I’ll certainly keep this blog up to date (as much as I can) about what’s happening.  As it stands right now, I am in the process of serving the summons to the defendants ordering them to appear in court within 60 days of service of the summons upon them.  United States law requires anyone suing (usually called the plaintiff) to notify those he/she is suing (usually called the defendant) that they are being sued by serving them with a summons.  The summons is sent to the defendant as well as their attorney, which in the case of a United States government agency is the U.S Attorney General (equivalent to the minister of justice in many countries) and the US district attorney.  Furthermore, the plaintiff has to prove to the judge that he/she has actually notified the defendants in a way which cannot be disputed.  I have therefore sent the summons to everyone via certified mail with a return receipt requested, and upon confirming their receipt of my summons, each defendant has 60 days to respond.

Since, unless sealed, all court records in the United States are public record, here is the text of my complaint against the United States government with all identifying information and exhibits (other than my name) removed.  If you live in the United States, you can look at the entire case through PACER, the federal court record system.

COME NOW Zuhair T. Mahd, Plaintiff in the above-styled and numbered cause, and for cause of action would show unto the Court the following:

1. This action is brought for a hearing to decide Plaintiff's naturalization application due to Defendants' failure to adjudicate the application within 120 days after the first examination in violation of the Immigration and Nationality Act ("INA") § 336(b) and 8 U.S.C. §1447(b).

2. Plaintiff Zuhair T. Mahd became a lawful permanent resident of the United States on November 10, 1999. Plaintiff filed the N-400 application by the name of Zuhair T.A Mahmoud at the Nebraska Service Center (NSC) on September 7, 2004 after having met the requirements in the Immigration and Nationality Act ("INA") § 334(a), § 316(a) and 8 U.S.C. §1445(a) and § 1427(a).  Application was received by the NSC on September 11, 2004.  Plaintiff was interviewed for his naturalization application and passed the required tests on Friday, December 10, 2004. Defendants have failed to make a decision on the application within 120 days after the examination.

3.     Defendant Michael Chertoff is the Secretary of the Department of Homeland Security (DHS),and this action is brought against him in his official capacity.  He is generally charged with enforcement of the Immigration and Nationality Act, and is further authorized to delegate such powers and authority to subordinate employees of the DES. 8 U.S.C. §1103(a); 8 C.F.R. § 2.1.

4.     Defendant Emilio T. Gonzalez is the Acting Director of the United States Citizenship and Immigration Service (USCIS), an agency within the DHS to whom the Secretary's authority has in part been delegated and is subject to the Secretary's supervision. Defendant Director is generally charged with the overall administration of benefits and immigration services. 8 C.F.R. 12 § 100.2(a)

5.     Defendant Mario Ortiz, Denver District Director, is an official of the USCIS generally charged with supervisory authority over all operations of the USCIS within his District with certain specific exceptions not relevant here. 8 C.F.R. §100.2(d)(2)(ii). As will be shown, Defendant Director is the official with whom Plaintiff's naturalization application remains pending.

6.     Defendant Robert S. Mueller, III, is Director of the Federal Bureau of Investigations (FBI), the law enforcement agency that conducts security clearances for other U.S. government agencies, such as the Department of State. As will be shown, Defendant has failed to complete the security clearances on Plaintiff's cases.

7.     Jurisdiction in this case is proper venue under the INA § 336(b) and 8 U.S.C. 1447(b). Relief is therefore requested pursuant to said statutes.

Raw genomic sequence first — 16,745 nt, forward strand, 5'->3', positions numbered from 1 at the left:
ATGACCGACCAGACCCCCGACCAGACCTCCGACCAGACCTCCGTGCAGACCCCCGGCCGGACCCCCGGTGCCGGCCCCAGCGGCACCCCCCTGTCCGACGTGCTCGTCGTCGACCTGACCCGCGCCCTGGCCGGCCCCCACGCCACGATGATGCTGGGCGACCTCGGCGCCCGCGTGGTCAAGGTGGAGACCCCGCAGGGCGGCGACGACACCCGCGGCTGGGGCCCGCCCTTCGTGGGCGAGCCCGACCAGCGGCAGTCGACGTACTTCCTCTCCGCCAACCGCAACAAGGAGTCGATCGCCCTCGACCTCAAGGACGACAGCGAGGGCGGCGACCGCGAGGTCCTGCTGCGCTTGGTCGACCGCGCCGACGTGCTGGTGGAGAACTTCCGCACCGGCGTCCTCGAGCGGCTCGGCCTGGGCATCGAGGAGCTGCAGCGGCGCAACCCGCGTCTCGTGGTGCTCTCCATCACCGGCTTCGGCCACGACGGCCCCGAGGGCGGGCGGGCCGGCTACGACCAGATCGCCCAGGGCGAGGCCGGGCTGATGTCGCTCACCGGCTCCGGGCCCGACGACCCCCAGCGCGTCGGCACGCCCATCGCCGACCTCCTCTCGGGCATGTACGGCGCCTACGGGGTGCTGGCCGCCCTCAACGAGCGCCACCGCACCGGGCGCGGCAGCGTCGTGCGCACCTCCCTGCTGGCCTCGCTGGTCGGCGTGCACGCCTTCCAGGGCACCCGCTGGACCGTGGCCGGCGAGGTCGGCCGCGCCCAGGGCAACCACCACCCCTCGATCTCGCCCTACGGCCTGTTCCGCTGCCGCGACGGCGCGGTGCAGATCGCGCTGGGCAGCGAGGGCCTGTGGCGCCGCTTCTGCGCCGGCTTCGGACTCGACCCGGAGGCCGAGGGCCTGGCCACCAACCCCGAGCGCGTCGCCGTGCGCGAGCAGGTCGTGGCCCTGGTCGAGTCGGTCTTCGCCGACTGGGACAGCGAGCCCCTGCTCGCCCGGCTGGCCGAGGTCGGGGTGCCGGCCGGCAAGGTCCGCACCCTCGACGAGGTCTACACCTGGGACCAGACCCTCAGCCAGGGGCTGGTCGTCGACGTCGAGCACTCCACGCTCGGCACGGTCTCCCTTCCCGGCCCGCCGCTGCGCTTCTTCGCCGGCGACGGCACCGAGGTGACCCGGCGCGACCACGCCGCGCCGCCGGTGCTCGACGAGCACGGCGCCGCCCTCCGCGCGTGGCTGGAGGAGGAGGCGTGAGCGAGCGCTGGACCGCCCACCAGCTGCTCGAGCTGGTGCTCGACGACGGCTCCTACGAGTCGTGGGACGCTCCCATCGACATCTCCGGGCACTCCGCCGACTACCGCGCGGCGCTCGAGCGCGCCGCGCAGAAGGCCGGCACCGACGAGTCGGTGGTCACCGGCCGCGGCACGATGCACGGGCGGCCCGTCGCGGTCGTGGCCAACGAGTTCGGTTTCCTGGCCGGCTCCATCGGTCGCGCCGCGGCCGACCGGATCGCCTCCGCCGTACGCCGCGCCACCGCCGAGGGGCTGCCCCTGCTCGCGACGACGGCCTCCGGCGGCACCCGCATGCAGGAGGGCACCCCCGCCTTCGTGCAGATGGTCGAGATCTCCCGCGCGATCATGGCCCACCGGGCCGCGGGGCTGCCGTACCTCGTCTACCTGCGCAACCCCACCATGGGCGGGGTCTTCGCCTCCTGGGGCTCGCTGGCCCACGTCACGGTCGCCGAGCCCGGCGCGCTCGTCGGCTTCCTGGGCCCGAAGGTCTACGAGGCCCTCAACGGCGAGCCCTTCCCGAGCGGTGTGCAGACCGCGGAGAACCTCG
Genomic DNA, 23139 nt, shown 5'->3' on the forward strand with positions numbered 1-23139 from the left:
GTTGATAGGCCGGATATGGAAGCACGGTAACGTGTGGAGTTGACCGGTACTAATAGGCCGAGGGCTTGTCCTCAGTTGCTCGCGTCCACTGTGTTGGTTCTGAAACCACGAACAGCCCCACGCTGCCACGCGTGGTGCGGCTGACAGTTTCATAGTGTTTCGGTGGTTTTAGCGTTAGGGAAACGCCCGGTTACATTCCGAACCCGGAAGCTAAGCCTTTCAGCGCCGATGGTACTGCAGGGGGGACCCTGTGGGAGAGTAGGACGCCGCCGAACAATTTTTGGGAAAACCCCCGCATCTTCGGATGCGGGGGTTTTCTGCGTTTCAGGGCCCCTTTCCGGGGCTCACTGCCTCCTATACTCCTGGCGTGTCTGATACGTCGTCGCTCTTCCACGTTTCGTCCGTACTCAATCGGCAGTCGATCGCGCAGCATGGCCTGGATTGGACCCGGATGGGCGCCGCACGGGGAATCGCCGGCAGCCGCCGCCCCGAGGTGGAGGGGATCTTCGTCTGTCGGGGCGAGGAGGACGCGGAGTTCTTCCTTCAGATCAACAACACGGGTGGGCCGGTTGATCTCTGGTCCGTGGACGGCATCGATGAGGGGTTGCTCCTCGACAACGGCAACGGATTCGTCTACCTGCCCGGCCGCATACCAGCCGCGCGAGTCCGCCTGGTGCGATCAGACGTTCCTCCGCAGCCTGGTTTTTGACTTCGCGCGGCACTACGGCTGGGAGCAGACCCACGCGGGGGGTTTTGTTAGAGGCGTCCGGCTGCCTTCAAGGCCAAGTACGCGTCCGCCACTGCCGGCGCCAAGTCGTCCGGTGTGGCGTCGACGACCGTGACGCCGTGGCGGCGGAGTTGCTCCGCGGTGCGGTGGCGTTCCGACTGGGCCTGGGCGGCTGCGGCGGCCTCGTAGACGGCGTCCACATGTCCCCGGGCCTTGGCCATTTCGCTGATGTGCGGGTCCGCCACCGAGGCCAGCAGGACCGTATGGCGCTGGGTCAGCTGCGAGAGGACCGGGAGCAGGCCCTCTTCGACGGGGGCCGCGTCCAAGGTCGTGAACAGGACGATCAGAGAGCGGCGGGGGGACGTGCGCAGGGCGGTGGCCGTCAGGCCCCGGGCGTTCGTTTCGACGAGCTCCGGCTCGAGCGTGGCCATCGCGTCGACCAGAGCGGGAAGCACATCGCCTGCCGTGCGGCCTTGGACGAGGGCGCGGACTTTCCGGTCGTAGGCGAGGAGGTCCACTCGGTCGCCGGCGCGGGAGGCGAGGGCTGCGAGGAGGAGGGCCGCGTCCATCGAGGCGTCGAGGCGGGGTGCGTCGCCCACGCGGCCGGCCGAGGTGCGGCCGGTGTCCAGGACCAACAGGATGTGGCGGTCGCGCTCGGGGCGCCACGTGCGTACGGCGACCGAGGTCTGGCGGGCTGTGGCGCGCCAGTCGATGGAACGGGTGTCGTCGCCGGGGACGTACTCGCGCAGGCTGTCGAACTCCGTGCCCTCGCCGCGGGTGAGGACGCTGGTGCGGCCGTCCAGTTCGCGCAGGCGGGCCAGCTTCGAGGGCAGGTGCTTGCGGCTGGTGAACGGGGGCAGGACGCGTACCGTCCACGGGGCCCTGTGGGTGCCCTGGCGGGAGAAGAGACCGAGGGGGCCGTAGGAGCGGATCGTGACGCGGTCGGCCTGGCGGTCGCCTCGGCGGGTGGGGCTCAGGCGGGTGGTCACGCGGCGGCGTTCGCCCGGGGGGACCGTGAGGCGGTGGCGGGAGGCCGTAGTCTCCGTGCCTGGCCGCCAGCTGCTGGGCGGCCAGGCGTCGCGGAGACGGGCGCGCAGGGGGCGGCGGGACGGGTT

8.     Venue is proper in this court, pursuant to 8 U.S.C. §1447(b), in that Plaintiff may request a hearing on the matter in the District where Plaintiff resides.

9.     Plaintiff is a lawful permanent resident (XXXXXXXXX) of the United States. Plaintiff filed a N-400, Application for Naturalization with the U.S. Citizenship and Immigration Services and was interviewed by officer X of USCIS Denver sub-office on December 10, 2004. (Exhibit 1).

10.     Based on the letter dated on December 10, 2004 from the USCIS Denver office, Plaintiff was informed that his Application for Naturalization is still pending for the completion of all necessary background checks. (Exhibit 2)

11. Plaintiff’s application for naturalization has now remained unadjudicated for more than a year and a half from the date of interview, despite the fact that Defendants have sufficient information to determine Plaintiffs eligibility pursuant to applicable requirements.

12.     On April 20, 2006, plaintiff contacted USCIS through a personal appointment with an USCIS officer (officer X) who informed him that the results of his criminal background check cleared on October 5, 2004, five days after he was finger printed at the USCIS local support center in Denver, but that his name check was still pending.  He was further told that his file was mistakenly shipped to the national records center in Missouri.  The officer could not offer an explanation and promised to communicate with plaintiff in writing.  A communication from officer X or anyone at USCIS has yet to be received.

13.     As seen in exhibit 1, plaintiff was examined under Sec. 335(b) and 335.2 of the Immigration and Nationality Act and under 8 U.S.C. 1446(b), and was deemed to have passed the examination.  Plaintiff passed the civics exam (exhibit 3), and a waver of the English language reading and writing tests was deemed by USCIS as appropriate after a request for accommodations under the ADA was sent to USCIS due to plaintiff’s blindness (exhibit 4).

14.     Defendants, in violation of 8 U.S.C. § 1446, have failed to make a determination on Plaintiffs naturalization application within the 120-day period after the date of examination.

15.     WHEREFORE, in view of the arguments and authority noted herein, Plaintiff respectfully prays that the Defendants be cited to appear herein and that, upon due consideration, the Court enter an order adjudicating the naturalization application. In the alternative, the Court may remand requiring Defendants to immediately adjudicate Plaintiffs naturalization application.